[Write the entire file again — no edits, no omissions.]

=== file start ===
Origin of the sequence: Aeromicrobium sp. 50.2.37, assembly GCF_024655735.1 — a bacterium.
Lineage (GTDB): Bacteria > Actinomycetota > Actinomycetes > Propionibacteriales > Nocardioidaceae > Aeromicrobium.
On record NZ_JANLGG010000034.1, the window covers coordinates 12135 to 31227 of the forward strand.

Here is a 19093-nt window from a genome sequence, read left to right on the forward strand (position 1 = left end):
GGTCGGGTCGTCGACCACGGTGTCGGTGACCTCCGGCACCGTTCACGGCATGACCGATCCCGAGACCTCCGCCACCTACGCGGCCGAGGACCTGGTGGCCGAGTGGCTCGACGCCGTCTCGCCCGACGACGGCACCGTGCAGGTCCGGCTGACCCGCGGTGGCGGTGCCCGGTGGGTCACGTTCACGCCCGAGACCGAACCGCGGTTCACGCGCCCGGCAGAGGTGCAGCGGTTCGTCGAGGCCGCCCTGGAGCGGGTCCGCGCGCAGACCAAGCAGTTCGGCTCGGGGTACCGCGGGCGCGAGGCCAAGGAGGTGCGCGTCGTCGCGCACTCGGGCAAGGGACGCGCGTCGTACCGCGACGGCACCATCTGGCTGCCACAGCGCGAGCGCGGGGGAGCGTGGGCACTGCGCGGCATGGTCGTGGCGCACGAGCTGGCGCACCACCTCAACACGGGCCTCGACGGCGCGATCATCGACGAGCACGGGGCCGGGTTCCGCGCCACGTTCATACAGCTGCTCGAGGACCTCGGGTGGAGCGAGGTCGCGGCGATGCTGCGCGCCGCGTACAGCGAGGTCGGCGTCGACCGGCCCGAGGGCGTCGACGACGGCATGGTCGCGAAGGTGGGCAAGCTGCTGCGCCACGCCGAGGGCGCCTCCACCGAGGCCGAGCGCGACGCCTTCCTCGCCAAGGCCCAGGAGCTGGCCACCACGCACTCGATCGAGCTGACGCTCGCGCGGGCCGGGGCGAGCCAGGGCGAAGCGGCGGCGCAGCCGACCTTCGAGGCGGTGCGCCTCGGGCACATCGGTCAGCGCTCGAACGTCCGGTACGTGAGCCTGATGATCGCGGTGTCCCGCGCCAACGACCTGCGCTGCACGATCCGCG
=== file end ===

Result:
Origin of the sequence: Aeromicrobium sp. 50.2.37, assembly GCF_024655735.1 — a bacterium.
Lineage (GTDB): Bacteria > Actinomycetota > Actinomycetes > Propionibacteriales > Nocardioidaceae > Aeromicrobium.
On record NZ_JANLGG010000034.1, the window covers coordinates 12135 to 31227 of the forward strand.

Here is a 19093-nt window from a genome sequence, read left to right on the forward strand (position 1 = left end):
GGTCGGGTCGTCGACCACGGTGTCGGTGACCTCCGGCACCGTTCACGGCATGACCGATCCCGAGACCTCCGCCACCTACGCGGCCGAGGACCTGGTGGCCGAGTGGCTCGACGCCGTCTCGCCCGACGACGGCACCGTGCAGGTCCGGCTGACCCGCGGTGGCGGTGCCCGGTGGGTCACGTTCACGCCCGAGACCGAACCGCGGTTCACGCGCCCGGCAGAGGTGCAGCGGTTCGTCGAGGCCGCCCTGGAGCGGGTCCGCGCGCAGACCAAGCAGTTCGGCTCGGGGTACCGCGGGCGCGAGGCCAAGGAGGTGCGCGTCGTCGCGCACTCGGGCAAGGGACGCGCGTCGTACCGCGACGGCACCATCTGGCTGCCACAGCGCGAGCGCGGGGGAGCGTGGGCACTGCGCGGCATGGTCGTGGCGCACGAGCTGGCGCACCACCTCAACACGGGCCTCGACGGCGCGATCATCGACGAGCACGGGGCCGGGTTCCGCGCCACGTTCATACAGCTGCTCGAGGACCTCGGGTGGAGCGAGGTCGCGGCGATGCTGCGCGCCGCGTACAGCGAGGTCGGCGTCGACCGGCCCGAGGGCGTCGACGACGGCATGGTCGCGAAGGTGGGCAAGCTGCTGCGCCACGCCGAGGGCGCCTCCACCGAGGCCGAGCGCGACGCCTTCCTCGCCAAGGCCCAGGAGCTGGCCACCACGCACTCGATCGAGCTGACGCTCGCGCGGGCCGGGGCGAGCCAGGGCGAAGCGGCGGCGCAGCCGACCTTCGAGGCGGTGCGCCTCGGGCACATCGGTCAGCGCTCGAACGTCCGGTACGTGAGCCTGATGATCGCGGTGTCCCGCGCCAACGACCTGCGCTGCACGATCCGCG